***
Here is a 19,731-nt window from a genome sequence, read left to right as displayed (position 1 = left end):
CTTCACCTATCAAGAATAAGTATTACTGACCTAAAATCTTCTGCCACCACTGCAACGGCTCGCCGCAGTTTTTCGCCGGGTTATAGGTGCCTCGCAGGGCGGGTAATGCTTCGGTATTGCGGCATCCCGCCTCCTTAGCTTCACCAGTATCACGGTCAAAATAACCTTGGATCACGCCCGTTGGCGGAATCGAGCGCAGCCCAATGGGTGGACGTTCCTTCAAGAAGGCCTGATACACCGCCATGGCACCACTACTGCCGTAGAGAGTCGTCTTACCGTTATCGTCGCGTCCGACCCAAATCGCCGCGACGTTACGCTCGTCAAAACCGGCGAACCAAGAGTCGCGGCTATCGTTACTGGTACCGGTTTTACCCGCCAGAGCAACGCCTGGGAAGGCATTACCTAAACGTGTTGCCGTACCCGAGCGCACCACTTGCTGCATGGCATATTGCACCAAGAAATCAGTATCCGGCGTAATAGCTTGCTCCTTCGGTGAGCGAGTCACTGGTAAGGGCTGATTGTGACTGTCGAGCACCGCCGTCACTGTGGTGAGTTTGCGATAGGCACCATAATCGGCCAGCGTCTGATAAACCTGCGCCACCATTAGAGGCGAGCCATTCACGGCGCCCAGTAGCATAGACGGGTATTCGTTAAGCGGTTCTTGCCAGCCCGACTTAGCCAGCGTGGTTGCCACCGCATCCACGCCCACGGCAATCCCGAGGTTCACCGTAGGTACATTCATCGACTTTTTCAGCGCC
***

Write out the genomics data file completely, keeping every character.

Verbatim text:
Here is a 19,731-nt window from a genome sequence, read left to right as displayed (position 1 = left end):
CTTCACCTATCAAGAATAAGTATTACTGACCTAAAATCTTCTGCCACCACTGCAACGGCTCGCCGCAGTTTTTCGCCGGGTTATAGGTGCCTCGCAGGGCGGGTAATGCTTCGGTATTGCGGCATCCCGCCTCCTTAGCTTCACCAGTATCACGGTCAAAATAACCTTGGATCACGCCCGTTGGCGGAATCGAGCGCAGCCCAATGGGTGGACGTTCCTTCAAGAAGGCCTGATACACCGCCATGGCACCACTACTGCCGTAGAGAGTCGTCTTACCGTTATCGTCGCGTCCGACCCAAATCGCCGCGACGTTACGCTCGTCAAAACCGGCGAACCAAGAGTCGCGGCTATCGTTACTGGTACCGGTTTTACCCGCCAGAGCAACGCCTGGGAAGGCATTACCTAAACGTGTTGCCGTACCCGAGCGCACCACTTGCTGCATGGCATATTGCACCAAGAAATCAGTATCCGGCGTAATAGCTTGCTCCTTCGGTGAGCGAGTCACTGGTAAGGGCTGATTGTGACTGTCGAGCACCGCCGTCACTGTGGTGAGTTTGCGATAGGCACCATAATCGGCCAGCGTCTGATAAACCTGCGCCACCATTAGAGGCGAGCCATTCACGGCGCCCAGTAGCATAGACGGGTATTCGTTAAGCGGTTCTTGCCAGCCCGACTTAGCCAGCGTGGTTGCCACCGCATCCACGCCCACGGCAATCCCGAGGTTCACCGTAGGTACATTCATCGACTTTTTCAGCGCC